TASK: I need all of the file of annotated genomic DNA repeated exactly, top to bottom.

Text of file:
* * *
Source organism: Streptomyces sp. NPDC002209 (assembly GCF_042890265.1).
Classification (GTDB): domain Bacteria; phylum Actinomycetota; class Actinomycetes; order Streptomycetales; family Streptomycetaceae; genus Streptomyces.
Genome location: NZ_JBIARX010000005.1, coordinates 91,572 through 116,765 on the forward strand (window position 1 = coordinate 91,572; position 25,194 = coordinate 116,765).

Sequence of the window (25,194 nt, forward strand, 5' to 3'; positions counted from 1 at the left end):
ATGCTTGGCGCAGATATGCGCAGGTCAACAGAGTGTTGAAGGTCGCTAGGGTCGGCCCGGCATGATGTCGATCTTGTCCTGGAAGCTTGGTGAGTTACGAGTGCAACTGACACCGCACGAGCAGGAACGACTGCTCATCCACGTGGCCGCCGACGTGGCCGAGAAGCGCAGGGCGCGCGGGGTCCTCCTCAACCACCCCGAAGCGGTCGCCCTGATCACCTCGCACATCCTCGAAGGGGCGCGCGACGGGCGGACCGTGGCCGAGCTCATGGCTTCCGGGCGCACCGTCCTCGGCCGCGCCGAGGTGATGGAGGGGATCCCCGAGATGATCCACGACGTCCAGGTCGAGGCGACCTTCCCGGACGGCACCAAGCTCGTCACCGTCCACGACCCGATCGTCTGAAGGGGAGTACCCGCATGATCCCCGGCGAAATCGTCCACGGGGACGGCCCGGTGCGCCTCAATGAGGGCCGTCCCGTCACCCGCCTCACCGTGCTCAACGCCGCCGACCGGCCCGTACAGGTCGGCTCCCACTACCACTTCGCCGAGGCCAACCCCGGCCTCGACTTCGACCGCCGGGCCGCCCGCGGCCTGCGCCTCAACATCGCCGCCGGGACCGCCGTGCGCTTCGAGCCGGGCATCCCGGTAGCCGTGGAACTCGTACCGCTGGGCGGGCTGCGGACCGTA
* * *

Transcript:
Source organism: Streptomyces sp. NPDC002209 (assembly GCF_042890265.1).
Classification (GTDB): domain Bacteria; phylum Actinomycetota; class Actinomycetes; order Streptomycetales; family Streptomycetaceae; genus Streptomyces.
Genome location: NZ_JBIARX010000005.1, coordinates 91,572 through 116,765 on the forward strand (window position 1 = coordinate 91,572; position 25,194 = coordinate 116,765).

Sequence of the window (25,194 nt, forward strand, 5' to 3'; positions counted from 1 at the left end):
ATGCTTGGCGCAGATATGCGCAGGTCAACAGAGTGTTGAAGGTCGCTAGGGTCGGCCCGGCATGATGTCGATCTTGTCCTGGAAGCTTGGTGAGTTACGAGTGCAACTGACACCGCACGAGCAGGAACGACTGCTCATCCACGTGGCCGCCGACGTGGCCGAGAAGCGCAGGGCGCGCGGGGTCCTCCTCAACCACCCCGAAGCGGTCGCCCTGATCACCTCGCACATCCTCGAAGGGGCGCGCGACGGGCGGACCGTGGCCGAGCTCATGGCTTCCGGGCGCACCGTCCTCGGCCGCGCCGAGGTGATGGAGGGGATCCCCGAGATGATCCACGACGTCCAGGTCGAGGCGACCTTCCCGGACGGCACCAAGCTCGTCACCGTCCACGACCCGATCGTCTGAAGGGGAGTACCCGCATGATCCCCGGCGAAATCGTCCACGGGGACGGCCCGGTGCGCCTCAATGAGGGCCGTCCCGTCACCCGCCTCACCGTGCTCAACGCCGCCGACCGGCCCGTACAGGTCGGCTCCCACTACCACTTCGCCGAGGCCAACCCCGGCCTCGACTTCGACCGCCGGGCCGCCCGCGGCCTGCGCCTCAACATCGCCGCCGGGACCGCCGTGCGCTTCGAGCCGGGCATCCCGGTAGCCGTGGAACTCGTACCGCTGGGCGGGCTGCGGACCGTA